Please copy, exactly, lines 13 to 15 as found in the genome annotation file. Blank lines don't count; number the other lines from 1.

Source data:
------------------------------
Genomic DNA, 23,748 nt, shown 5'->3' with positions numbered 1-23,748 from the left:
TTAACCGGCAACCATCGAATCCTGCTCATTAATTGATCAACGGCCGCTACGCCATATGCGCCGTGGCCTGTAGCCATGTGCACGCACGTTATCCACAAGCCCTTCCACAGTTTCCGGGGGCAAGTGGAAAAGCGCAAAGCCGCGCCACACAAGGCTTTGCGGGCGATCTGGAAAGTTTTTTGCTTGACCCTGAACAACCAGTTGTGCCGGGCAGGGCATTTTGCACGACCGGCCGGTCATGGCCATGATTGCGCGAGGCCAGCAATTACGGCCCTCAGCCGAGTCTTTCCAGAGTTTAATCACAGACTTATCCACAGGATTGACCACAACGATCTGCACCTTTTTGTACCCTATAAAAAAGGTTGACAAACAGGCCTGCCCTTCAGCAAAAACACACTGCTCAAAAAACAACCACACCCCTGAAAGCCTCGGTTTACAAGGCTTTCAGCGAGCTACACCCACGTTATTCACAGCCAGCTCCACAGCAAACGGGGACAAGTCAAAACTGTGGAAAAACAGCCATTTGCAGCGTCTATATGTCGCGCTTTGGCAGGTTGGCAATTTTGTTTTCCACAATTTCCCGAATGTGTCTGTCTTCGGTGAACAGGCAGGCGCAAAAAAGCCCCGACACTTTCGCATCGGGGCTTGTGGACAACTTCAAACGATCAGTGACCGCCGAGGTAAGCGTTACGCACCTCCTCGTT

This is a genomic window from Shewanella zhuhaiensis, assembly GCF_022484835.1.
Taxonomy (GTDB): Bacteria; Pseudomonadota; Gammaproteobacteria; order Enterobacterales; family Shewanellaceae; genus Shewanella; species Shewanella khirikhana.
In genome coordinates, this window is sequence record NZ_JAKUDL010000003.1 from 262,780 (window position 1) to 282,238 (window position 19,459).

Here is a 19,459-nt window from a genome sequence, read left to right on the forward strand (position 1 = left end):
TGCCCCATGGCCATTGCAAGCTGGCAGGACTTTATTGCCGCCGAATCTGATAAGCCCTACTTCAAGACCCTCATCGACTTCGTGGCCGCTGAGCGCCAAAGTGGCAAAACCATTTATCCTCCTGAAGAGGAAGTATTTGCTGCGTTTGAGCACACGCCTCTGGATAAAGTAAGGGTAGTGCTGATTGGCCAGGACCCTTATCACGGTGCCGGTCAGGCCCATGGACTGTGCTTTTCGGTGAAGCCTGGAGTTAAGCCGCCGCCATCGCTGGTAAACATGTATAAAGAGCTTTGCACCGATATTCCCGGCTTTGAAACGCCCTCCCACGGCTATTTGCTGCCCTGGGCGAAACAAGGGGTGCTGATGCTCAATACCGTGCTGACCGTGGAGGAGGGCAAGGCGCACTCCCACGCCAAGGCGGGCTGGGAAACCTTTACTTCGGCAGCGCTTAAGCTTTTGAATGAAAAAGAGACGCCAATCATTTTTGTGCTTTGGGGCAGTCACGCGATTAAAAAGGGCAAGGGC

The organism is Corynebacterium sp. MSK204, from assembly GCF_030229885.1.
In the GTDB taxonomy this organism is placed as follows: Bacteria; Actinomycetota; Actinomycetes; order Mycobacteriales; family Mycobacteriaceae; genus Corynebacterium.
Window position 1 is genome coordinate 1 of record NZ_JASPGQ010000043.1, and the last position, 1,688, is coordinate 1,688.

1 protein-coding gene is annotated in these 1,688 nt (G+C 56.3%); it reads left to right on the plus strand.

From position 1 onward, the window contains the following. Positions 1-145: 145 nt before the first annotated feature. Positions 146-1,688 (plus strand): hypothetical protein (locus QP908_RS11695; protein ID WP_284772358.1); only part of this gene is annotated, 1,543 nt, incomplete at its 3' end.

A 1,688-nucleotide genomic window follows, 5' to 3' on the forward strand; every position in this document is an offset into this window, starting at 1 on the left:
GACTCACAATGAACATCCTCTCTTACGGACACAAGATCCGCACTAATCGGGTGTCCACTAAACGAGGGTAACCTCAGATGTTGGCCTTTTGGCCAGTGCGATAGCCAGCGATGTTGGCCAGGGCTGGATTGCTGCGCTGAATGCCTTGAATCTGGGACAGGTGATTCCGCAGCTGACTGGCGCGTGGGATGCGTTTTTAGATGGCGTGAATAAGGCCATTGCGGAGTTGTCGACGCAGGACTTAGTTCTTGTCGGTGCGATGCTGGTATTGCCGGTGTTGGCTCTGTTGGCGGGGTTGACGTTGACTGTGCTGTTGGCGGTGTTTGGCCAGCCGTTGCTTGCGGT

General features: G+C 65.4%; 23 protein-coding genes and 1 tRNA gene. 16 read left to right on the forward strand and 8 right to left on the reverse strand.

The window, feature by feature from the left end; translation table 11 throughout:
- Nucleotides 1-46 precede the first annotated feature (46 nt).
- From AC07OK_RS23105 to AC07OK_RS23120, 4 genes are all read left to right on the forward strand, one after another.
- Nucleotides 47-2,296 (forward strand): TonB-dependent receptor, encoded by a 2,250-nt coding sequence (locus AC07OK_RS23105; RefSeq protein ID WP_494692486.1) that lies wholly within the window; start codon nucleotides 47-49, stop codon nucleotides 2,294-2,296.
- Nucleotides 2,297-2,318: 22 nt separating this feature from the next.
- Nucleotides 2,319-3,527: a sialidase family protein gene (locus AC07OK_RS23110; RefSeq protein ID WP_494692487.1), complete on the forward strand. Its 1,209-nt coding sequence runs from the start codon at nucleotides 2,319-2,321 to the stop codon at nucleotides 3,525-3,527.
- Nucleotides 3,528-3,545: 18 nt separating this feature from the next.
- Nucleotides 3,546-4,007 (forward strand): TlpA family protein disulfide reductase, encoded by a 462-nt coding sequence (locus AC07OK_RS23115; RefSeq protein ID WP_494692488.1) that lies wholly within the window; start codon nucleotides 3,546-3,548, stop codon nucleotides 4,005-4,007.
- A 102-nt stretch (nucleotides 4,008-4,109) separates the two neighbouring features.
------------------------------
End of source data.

A 1,688-nucleotide genomic window follows, 5' to 3' on the forward strand; every position in this document is an offset into this window, starting at 1 on the left:
GACTCACAATGAACATCCTCTCTTACGGACACAAGATCCGCACTAATCGGGTGTCCACTAAACGAGGGTAACCTCAGATGTTGGCCTTTTGGCCAGTGCGATAGCCAGCGATGTTGGCCAGGGCTGGATTGCTGCGCTGAATGCCTTGAATCTGGGACAGGTGATTCCGCAGCTGACTGGCGCGTGGGATGCGTTTTTAGATGGCGTGAATAAGGCCATTGCGGAGTTGTCGACGCAGGACTTAGTTCTTGTCGGTGCGATGCTGGTATTGCCGGTGTTGGCTCTGTTGGCGGGGTTGACGTTGACTGTGCTGTTGGCGGTGTTTGGCCAGCCGTTGCTTGCGGT

General features: G+C 65.4%; 23 protein-coding genes and 1 tRNA gene. 16 read left to right on the forward strand and 8 right to left on the reverse strand.